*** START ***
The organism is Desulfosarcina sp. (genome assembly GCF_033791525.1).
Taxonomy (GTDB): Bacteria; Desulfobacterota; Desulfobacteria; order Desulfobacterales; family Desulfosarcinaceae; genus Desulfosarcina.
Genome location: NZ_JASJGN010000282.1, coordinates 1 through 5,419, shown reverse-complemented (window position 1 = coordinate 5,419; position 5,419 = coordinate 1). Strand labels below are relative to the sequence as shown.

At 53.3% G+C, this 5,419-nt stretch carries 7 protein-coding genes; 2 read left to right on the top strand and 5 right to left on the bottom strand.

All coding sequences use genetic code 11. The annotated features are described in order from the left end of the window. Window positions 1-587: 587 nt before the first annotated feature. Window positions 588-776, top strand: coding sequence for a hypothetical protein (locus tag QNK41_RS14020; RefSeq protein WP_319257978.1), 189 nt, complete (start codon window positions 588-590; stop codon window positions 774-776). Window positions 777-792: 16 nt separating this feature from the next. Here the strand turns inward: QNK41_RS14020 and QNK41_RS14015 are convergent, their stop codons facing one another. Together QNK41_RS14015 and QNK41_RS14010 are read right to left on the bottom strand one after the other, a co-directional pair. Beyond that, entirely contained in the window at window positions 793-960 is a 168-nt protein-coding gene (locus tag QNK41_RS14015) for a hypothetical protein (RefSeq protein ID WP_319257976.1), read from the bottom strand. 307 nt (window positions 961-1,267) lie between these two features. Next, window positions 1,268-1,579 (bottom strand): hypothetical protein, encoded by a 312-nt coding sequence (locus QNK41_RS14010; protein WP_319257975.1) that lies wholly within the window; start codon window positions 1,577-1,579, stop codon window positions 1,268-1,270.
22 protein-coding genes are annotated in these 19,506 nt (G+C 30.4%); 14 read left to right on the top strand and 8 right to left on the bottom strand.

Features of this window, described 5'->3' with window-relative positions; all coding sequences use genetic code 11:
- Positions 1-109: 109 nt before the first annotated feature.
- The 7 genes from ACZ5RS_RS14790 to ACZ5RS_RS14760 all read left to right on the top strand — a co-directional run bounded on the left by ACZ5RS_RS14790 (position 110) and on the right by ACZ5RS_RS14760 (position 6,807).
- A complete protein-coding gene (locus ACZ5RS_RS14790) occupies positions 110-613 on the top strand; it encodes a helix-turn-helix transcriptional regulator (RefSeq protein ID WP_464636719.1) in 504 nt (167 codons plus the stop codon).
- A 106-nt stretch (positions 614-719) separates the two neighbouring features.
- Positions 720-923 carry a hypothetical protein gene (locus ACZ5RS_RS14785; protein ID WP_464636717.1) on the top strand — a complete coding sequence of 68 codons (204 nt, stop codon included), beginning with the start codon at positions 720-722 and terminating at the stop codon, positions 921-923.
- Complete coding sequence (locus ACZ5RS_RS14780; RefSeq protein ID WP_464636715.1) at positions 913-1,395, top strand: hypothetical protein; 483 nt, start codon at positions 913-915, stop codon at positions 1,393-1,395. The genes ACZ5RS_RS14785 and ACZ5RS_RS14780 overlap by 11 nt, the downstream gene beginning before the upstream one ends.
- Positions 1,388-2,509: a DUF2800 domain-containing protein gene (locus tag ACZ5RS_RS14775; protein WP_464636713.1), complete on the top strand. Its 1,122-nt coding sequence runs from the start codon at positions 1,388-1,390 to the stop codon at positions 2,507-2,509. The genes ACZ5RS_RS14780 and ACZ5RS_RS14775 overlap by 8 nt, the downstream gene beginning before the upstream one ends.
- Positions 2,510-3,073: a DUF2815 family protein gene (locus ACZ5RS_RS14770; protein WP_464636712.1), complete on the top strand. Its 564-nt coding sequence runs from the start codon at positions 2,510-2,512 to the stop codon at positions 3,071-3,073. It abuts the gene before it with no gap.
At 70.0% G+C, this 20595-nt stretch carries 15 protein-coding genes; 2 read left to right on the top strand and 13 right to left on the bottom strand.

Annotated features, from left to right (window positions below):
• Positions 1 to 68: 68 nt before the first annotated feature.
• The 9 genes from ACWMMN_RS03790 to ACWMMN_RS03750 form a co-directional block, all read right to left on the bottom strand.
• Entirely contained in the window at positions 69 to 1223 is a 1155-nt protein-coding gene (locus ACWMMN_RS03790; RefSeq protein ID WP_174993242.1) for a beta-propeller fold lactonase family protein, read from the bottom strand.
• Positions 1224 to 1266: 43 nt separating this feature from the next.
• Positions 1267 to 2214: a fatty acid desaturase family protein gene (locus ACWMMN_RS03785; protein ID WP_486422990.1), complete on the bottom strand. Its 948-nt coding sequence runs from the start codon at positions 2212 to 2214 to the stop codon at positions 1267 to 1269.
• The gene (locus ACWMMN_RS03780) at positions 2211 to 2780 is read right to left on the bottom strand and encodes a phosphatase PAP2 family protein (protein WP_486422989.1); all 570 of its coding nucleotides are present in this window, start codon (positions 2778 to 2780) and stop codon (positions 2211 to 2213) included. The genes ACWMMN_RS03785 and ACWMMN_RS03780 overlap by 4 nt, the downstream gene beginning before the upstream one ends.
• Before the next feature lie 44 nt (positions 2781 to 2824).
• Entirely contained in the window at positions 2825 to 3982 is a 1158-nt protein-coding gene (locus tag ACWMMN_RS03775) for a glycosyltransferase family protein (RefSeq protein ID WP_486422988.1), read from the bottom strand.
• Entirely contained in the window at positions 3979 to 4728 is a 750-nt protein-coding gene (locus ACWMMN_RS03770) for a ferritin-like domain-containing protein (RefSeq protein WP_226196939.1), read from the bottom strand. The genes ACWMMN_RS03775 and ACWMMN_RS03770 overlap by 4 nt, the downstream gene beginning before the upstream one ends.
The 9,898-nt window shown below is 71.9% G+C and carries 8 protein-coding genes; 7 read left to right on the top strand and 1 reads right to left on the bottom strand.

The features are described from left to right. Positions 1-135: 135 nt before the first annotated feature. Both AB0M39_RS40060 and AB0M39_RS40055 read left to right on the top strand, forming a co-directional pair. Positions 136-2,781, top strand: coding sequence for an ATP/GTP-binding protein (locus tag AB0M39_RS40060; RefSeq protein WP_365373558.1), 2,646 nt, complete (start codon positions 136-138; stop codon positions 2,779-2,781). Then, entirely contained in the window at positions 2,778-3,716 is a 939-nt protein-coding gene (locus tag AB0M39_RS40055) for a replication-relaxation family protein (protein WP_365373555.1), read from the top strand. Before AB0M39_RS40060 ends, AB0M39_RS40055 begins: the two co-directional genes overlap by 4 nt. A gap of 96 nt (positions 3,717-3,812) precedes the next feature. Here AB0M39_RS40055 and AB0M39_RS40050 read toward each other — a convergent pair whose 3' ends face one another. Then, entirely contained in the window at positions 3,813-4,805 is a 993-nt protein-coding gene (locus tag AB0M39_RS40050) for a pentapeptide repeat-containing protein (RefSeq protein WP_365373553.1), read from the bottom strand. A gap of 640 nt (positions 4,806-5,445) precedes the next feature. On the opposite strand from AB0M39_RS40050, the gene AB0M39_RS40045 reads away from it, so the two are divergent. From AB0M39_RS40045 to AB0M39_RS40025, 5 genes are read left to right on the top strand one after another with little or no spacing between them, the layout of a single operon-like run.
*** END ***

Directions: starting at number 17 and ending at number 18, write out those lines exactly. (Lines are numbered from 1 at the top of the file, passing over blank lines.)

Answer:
Annotated features, from left to right (window positions below):
• Positions 1 to 68: 68 nt before the first annotated feature.